The opening ceremony of the SportAccord World Mind Games was held in the Convention Hall at the Beijing International Conference Center, hosted by Liu Jingmin, Deputy Director of the Committee of Education, Science, Health and Sports, which operates within China’s CPPCC National Committee. At 6:30 p.m. a selection of participating mind athletes from the five disciplines of bridge, chess, draughts, go, and xiangqi paraded onto the stage. The flags of the People’s Republic of China and SportAccord were hoisted to flutter vigorously in an artificial breeze, anthems were played, and the attending athletes, officials, staff, and guests were treated to a succession of speeches. Like the addresses at the morning press conference, these stressed the educational, cultural, and social benefits of mind games. Perhaps the key remark was delivered by SportAccord president Hein Verbruggen: ‘Mind sports are deeply rooted in Chinese culture.’ For the benefit of non-English speakers, his speech was translated into Chinese text displayed on a large raised screen, and the three Chinese speeches were similarly translated into English text.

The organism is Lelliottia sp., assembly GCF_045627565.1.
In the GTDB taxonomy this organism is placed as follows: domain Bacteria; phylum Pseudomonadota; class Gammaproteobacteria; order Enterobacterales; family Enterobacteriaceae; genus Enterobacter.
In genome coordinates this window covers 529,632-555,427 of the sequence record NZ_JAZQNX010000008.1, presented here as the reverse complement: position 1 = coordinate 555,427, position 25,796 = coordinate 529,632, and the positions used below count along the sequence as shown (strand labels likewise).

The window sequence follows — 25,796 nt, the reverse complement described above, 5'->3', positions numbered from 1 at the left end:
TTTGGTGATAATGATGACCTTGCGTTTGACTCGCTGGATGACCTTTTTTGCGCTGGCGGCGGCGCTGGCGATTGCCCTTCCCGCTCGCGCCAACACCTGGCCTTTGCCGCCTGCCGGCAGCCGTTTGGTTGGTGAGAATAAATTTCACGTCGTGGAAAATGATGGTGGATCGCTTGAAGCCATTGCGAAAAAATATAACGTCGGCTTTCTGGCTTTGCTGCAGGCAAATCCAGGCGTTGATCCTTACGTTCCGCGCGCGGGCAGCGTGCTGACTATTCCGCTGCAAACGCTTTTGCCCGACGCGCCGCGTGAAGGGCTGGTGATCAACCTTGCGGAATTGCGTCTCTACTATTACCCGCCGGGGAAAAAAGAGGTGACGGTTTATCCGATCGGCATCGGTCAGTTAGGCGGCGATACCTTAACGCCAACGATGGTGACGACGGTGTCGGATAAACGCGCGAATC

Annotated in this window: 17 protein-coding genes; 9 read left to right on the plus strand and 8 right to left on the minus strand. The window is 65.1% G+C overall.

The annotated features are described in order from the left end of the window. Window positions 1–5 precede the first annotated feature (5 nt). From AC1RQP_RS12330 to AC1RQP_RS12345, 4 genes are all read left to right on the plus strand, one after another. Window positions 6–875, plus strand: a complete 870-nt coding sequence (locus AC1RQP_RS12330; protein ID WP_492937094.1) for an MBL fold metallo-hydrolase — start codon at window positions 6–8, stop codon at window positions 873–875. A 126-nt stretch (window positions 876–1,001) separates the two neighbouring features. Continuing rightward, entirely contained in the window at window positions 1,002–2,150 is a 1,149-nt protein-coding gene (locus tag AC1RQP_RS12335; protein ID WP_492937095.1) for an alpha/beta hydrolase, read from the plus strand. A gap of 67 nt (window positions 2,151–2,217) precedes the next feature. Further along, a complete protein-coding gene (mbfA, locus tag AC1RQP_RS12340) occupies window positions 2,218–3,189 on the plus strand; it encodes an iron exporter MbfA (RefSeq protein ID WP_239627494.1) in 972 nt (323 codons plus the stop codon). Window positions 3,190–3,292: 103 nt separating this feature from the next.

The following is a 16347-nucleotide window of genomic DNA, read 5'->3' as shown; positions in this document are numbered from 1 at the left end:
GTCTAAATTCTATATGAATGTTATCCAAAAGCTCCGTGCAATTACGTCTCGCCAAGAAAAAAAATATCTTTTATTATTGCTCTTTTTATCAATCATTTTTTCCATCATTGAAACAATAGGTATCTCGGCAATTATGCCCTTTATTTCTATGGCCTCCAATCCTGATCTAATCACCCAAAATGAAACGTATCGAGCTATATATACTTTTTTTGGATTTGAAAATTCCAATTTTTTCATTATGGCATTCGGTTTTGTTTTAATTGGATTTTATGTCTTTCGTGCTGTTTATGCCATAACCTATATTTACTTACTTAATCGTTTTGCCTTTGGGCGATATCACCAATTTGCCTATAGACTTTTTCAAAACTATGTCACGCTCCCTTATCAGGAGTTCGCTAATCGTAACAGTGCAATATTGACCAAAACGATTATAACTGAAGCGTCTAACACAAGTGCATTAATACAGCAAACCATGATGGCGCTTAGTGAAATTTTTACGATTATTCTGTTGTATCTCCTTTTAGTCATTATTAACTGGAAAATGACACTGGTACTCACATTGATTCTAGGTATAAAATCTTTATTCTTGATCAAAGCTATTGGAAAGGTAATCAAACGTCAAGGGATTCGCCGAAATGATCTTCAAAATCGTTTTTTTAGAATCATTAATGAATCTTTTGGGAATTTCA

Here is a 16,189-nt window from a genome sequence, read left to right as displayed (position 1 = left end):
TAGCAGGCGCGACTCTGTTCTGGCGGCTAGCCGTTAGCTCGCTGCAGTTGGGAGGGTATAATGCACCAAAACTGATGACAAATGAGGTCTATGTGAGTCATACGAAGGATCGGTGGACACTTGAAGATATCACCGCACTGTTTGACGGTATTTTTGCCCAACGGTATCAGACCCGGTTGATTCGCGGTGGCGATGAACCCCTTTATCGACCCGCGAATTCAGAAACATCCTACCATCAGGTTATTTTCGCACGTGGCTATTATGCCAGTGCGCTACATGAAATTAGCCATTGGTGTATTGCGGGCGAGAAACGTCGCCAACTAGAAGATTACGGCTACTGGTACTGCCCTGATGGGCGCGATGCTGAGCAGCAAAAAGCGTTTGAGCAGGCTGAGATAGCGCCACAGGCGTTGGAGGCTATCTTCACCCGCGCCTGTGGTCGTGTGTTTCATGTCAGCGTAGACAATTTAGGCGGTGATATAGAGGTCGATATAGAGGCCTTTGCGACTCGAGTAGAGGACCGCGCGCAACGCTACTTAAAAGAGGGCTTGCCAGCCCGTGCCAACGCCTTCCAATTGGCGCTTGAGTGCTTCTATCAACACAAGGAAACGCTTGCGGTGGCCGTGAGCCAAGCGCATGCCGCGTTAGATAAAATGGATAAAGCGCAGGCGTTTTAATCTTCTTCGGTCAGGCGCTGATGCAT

The speeches were followed by the athletes’ oath and the referees’ oath, which brought the proceedings to 7:00. The rest of the ceremony was a magnificent arts performance. It included a martial arts dance that looked rather like classical ballet, an instrumental performance by the Girls’ Crystal Band in which the eight girls wielded their traditional Chinese instruments in much the style of a 1920’s jazz band, an athletic street dance with a chessboard theme that sent the dancers’ neckties and shirttails flying, a Peking Opera performance with a contract bridge theme and much crashing of gongs and cymbals, and then a grand finale with all groups taking the stage. Each performance was preceded by an elaborate sand painting display by Gao Zanmin.
And this performance left the athletes, officials, staff, and guests in just the right mood for the sumptuous Chinese banquet that followed at the adjoining Beijing Continental Grand Hotel.
– James Davies